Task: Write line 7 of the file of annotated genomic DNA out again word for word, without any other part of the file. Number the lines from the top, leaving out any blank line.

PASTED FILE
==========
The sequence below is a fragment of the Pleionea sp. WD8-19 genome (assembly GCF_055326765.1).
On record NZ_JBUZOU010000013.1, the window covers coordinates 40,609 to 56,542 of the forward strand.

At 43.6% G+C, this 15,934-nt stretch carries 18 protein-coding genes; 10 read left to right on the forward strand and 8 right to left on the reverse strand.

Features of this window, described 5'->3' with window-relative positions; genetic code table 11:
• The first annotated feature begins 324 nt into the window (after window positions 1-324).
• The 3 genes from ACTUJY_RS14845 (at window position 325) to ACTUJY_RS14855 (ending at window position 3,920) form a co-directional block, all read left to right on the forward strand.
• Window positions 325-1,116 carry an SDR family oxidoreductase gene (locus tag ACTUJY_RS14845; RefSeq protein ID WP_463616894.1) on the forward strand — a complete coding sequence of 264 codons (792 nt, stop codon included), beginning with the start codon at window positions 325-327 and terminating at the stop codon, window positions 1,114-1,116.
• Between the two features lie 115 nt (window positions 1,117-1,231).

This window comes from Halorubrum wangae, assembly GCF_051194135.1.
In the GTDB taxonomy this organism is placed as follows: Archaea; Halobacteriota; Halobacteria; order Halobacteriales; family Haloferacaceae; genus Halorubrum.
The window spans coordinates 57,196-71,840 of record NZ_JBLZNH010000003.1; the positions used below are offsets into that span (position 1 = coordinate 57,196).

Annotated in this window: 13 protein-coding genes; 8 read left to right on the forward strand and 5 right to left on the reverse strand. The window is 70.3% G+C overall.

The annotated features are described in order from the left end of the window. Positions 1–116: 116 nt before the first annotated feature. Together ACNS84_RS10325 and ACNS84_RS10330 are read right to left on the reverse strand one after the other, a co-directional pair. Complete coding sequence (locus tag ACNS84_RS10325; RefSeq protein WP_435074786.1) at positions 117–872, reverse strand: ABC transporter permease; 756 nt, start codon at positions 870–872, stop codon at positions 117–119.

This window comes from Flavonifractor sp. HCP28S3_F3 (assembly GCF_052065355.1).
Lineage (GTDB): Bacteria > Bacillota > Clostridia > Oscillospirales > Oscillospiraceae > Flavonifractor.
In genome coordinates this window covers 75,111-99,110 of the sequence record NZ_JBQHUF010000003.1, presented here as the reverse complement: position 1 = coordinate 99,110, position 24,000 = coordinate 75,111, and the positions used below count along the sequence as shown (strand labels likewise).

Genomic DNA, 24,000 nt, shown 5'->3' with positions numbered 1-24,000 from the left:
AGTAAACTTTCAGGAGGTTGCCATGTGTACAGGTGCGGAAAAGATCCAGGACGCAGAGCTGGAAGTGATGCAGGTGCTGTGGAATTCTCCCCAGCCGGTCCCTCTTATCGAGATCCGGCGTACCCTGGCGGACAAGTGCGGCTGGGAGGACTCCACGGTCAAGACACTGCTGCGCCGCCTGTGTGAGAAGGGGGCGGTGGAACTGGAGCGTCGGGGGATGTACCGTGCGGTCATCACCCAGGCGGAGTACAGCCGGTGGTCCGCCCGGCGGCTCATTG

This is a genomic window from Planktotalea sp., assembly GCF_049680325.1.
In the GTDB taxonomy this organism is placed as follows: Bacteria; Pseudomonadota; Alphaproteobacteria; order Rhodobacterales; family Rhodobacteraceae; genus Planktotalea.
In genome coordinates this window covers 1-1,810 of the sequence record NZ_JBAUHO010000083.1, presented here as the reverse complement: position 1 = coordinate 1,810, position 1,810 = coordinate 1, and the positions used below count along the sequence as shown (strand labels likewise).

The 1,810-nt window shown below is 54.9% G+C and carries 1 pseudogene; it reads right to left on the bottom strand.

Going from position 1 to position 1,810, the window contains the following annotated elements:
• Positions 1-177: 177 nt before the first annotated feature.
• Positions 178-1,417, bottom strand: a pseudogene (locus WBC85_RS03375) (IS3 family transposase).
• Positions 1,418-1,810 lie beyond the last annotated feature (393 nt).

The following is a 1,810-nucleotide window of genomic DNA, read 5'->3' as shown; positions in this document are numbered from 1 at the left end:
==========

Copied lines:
• Window positions 325-1,116 carry an SDR family oxidoreductase gene (locus tag ACTUJY_RS14845; RefSeq protein ID WP_463616894.1) on the forward strand — a complete coding sequence of 264 codons (792 nt, stop codon included), beginning with the start codon at window positions 325-327 and terminating at the stop codon, window positions 1,114-1,116.